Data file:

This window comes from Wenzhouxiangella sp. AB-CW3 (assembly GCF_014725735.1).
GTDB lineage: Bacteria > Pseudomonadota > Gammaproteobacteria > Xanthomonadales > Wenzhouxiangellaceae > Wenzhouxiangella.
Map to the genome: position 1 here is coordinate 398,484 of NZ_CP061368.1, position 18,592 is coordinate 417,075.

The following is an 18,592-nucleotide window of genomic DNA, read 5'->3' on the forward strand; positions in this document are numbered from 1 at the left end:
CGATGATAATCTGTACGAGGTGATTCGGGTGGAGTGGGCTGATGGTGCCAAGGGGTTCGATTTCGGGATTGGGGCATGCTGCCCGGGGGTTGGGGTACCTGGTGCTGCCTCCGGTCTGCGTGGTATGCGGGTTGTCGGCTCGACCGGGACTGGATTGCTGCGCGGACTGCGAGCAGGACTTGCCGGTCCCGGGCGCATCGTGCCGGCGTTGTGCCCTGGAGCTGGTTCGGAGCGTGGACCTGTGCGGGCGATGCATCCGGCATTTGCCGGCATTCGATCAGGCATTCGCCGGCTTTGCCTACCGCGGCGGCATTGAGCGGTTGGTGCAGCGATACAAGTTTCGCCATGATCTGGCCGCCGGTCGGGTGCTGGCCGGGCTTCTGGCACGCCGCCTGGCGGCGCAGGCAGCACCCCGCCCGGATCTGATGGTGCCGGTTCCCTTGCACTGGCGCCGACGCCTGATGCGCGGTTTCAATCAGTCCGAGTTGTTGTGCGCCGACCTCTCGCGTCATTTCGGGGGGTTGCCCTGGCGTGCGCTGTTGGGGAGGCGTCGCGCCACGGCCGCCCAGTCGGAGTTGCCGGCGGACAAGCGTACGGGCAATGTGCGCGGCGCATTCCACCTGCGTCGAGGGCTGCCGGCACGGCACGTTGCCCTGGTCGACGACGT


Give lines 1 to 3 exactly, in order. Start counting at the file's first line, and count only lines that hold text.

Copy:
This window comes from Wenzhouxiangella sp. AB-CW3 (assembly GCF_014725735.1).
GTDB lineage: Bacteria > Pseudomonadota > Gammaproteobacteria > Xanthomonadales > Wenzhouxiangellaceae > Wenzhouxiangella.
Map to the genome: position 1 here is coordinate 398,484 of NZ_CP061368.1, position 18,592 is coordinate 417,075.